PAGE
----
TUCSON, AZ (Tucson News Now) - Heroin overdoses left 93 people dead in Pima County last year, according to the Pima County Medical Examiner's Office.
Heather Ruiz, a recovering addict in Tucson, is thankful not to be one of those deaths because she's experienced to much loss already.
"I've lost so many friends to overdosing," she said. "I'm just very fortunate that I'm not in prison or that I didn't overdose."
Ruiz, who said she sought support after relapsing, is recovering at Gospel Rescue Mission while her daughter stays with family. She said graduating from the program was her longest stretch of sobriety in nearly a decade.
Before her first time at the mission, Ruiz said she was arrested and given the choice of treatment instead of jail time. She eagerly accepted the alternative and now she's hoping more people in her situation will have the same option.
Police Chief Chris Magnus said the Tucson Police Department is working on a program that would focus on rehab over arrests. It's still in the works, but the chief has made some other changes as well to TPD.
Officers have been moved to patrol instead of previous specialty assignments. A move that the Tucson Police Officers Association understands as necessary because of budget cuts. TPOA spokesman Sergeant Jason Winsky said the department and the city of Tucson did a great job by balancing the budget, but the specialty assignments should return as the Tucson population and economy grows.
"The community should feel proud about that," he said. "But in terms of anticipating kind of the next crisis...that could happen in our county or our city, we want to be on the cutting edge. We want to be a major city police department that's absolutely ready, trained and available to answer the next call."
The extra officers on patrol have handled plenty of calls, according to stats from TPD. Calls relating to overdoses d ropped from 223 before Magnus' restructuring, to 209 in the three months afterward. Arrests related to drugs in that time span have increased from 1,919 to 2,019.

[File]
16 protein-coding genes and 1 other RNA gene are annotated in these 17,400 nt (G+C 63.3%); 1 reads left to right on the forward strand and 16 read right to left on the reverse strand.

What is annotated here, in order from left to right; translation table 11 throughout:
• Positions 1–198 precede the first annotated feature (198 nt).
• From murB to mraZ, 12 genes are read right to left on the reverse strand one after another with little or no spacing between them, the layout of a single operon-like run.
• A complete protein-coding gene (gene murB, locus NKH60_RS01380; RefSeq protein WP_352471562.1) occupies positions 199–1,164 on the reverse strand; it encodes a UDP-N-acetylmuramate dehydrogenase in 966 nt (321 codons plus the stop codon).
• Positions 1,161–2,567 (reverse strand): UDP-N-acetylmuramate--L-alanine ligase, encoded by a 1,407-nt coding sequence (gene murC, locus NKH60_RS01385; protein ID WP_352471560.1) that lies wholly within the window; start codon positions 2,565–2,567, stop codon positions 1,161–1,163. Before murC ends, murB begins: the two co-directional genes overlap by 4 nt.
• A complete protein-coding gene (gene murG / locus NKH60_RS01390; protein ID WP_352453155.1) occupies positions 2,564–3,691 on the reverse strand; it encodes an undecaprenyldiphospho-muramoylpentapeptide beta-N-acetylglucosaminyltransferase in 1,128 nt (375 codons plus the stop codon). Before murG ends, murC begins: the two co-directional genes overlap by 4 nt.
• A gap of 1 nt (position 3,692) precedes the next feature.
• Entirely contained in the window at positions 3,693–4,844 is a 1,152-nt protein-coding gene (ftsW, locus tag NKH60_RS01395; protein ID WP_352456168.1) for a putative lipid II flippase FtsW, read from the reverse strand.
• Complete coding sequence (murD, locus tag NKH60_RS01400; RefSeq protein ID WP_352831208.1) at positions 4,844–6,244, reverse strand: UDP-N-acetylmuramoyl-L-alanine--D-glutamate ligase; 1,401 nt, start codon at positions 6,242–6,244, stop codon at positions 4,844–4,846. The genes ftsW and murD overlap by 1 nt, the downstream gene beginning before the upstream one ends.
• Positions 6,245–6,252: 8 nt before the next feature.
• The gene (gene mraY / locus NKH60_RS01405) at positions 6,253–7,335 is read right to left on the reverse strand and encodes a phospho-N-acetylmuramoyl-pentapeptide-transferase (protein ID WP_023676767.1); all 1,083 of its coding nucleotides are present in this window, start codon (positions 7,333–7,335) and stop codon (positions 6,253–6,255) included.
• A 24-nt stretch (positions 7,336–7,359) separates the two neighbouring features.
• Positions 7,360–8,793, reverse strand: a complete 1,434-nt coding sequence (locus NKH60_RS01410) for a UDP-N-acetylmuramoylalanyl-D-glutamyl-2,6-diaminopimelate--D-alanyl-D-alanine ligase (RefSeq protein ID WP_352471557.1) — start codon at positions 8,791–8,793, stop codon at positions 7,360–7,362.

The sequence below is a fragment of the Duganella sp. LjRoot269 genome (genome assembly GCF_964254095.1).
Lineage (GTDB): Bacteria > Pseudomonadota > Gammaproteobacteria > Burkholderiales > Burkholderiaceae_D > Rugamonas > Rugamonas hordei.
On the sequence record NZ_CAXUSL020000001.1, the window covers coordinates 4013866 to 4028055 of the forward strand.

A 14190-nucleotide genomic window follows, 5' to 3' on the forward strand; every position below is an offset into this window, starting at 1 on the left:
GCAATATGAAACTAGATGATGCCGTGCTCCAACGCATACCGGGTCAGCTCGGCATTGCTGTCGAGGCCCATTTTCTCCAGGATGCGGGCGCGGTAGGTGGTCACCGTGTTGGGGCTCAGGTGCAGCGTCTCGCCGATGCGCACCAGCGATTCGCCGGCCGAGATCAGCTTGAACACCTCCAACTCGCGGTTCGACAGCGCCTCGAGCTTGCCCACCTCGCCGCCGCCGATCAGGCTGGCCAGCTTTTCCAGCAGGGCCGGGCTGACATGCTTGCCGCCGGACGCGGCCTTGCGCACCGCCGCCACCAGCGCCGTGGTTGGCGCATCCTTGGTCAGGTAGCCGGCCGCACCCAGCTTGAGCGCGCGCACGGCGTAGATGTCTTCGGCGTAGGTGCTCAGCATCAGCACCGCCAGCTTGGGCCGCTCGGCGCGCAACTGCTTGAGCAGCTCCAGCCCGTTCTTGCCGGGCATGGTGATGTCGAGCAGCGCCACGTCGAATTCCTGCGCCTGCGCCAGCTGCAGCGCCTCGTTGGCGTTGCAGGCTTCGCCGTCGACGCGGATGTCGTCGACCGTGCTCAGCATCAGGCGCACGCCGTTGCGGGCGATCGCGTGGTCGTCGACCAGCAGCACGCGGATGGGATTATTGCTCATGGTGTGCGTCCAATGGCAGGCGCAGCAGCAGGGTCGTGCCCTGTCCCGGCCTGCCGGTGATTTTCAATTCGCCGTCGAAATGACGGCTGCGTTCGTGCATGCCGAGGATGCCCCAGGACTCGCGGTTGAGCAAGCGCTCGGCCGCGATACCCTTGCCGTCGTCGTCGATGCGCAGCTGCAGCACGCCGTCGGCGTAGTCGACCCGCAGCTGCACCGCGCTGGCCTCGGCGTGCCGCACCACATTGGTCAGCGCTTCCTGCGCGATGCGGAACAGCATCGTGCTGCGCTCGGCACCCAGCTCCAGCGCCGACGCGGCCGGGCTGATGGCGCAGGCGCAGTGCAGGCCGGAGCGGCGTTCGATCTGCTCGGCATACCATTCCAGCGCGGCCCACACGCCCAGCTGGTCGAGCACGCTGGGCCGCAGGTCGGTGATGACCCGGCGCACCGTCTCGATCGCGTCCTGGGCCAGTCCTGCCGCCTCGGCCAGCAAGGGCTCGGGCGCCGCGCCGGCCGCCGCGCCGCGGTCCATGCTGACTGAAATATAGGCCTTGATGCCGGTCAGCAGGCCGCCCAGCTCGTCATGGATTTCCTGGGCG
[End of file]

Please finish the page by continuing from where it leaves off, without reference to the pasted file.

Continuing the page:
"We're providing those services and that enforcement in a slightly different way," said Magnus. "We're trying to be proactive in what we do in addressing it through prevention, enforcement, treatment."
Magnus said the restructuring has also allowed him to assign an additional lieutenant, three sergeants and four detectives to the regional Counter Narcotics Alliance. Winsky said any changes made are fine for now, but he's hopeful that specialty assignments will return in 3-5 years because it will help to better prepare Tucson for whatever comes next.
"When or if a crisis like a heroin epidemic comes to Pima County like it has in other communities across the nation, we want to be in a good position to answer that with specialized units if necessary, beyond just the regular patrol capacity," he said.
Magnus said the number of officers should increase as the city grows, but he does not expect the method of policing to return to how it was before making changes this year.
"We are going to be able to bring those numbers back up, but in the meantime, I think we're doing a pretty good job using the resources we have and the results speak for themselves," he said.
The latest numbers from TPD show drug arrests are higher than they've been in at least a year.